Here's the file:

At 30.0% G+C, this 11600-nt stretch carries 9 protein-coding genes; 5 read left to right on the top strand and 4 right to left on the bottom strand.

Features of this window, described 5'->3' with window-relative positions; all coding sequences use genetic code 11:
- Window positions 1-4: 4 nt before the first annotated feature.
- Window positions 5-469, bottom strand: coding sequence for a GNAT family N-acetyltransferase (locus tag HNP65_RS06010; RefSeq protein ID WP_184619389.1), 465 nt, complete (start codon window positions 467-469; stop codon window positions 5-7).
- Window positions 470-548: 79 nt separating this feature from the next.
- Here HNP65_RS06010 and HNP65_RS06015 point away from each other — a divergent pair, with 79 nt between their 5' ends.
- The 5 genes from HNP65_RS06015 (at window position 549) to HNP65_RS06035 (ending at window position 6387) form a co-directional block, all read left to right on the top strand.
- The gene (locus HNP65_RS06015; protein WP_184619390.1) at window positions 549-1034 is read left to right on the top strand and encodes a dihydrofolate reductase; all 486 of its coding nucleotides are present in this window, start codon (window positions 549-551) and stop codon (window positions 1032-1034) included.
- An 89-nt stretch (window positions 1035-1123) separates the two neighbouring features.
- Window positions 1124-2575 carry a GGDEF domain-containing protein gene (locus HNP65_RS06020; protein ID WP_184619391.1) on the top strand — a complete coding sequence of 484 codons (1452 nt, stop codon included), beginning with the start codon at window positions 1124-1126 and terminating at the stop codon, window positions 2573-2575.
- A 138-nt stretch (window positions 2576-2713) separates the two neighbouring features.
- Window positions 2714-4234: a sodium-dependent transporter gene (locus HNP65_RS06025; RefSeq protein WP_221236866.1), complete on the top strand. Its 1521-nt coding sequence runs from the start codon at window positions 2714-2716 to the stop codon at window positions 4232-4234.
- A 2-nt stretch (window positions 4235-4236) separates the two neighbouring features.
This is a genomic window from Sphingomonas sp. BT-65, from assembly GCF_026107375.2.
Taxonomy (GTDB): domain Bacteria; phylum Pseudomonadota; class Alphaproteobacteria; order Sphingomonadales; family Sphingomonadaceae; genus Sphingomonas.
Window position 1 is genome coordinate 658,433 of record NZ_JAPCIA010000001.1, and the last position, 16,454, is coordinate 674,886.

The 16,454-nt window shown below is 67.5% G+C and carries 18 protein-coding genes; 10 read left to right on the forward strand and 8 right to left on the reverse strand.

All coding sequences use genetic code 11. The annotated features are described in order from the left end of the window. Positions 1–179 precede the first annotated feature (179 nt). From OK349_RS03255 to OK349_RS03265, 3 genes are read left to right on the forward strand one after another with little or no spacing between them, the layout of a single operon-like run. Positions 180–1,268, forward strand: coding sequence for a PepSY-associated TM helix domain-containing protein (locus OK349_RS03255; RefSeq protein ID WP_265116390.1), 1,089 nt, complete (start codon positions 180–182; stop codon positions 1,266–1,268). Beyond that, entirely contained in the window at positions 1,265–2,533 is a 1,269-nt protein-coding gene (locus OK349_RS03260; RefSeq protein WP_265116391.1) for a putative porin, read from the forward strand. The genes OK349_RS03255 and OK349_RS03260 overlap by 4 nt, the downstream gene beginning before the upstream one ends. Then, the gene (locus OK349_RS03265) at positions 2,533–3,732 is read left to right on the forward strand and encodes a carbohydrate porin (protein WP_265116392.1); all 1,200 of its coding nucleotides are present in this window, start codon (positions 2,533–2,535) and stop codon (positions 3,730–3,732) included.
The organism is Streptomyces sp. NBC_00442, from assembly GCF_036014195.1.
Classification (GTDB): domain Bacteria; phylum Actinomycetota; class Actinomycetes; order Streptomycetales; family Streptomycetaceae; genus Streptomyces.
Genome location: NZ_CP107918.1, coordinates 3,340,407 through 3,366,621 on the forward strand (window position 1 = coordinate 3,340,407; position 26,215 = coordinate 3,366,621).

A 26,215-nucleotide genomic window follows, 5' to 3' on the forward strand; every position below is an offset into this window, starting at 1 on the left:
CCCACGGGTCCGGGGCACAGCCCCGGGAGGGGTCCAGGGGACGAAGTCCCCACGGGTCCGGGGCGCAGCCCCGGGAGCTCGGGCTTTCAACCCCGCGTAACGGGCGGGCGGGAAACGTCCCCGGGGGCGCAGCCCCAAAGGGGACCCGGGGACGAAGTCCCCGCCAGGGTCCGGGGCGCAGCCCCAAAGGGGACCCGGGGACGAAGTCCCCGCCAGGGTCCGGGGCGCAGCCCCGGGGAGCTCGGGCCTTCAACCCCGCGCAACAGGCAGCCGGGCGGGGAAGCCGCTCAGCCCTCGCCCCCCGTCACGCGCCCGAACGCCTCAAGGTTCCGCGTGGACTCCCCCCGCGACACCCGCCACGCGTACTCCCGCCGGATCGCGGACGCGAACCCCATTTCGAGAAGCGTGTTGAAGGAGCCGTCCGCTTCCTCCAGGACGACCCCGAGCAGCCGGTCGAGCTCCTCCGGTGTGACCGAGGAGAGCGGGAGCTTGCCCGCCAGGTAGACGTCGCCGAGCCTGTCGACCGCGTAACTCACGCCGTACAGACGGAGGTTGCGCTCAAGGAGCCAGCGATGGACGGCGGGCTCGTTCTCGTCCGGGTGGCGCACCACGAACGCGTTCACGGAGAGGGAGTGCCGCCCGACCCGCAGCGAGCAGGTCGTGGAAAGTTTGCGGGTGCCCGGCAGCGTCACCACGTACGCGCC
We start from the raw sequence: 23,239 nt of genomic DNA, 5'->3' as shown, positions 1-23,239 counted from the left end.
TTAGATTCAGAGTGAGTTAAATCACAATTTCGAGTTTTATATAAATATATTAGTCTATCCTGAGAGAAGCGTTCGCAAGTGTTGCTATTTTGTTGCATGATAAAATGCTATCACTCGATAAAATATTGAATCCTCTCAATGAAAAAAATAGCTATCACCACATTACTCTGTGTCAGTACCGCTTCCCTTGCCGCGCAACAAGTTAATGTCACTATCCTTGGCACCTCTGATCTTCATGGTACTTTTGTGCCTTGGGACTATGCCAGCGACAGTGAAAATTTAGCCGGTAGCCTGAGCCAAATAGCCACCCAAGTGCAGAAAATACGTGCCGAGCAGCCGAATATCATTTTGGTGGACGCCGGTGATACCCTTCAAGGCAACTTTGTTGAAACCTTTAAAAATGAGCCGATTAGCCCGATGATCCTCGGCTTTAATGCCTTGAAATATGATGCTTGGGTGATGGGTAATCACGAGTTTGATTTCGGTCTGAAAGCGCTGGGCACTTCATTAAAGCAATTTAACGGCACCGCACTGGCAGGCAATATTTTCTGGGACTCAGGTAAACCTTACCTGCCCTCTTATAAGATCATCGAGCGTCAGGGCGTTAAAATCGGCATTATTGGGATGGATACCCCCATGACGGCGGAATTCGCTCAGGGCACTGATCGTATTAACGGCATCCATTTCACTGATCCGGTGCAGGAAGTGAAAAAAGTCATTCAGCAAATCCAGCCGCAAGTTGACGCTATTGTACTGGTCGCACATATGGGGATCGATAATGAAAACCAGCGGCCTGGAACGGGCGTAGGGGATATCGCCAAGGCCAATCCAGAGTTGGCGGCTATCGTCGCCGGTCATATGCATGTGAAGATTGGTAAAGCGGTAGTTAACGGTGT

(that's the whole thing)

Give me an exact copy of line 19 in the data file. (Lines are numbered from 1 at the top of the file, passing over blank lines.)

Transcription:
The organism is Streptomyces sp. NBC_00442, from assembly GCF_036014195.1.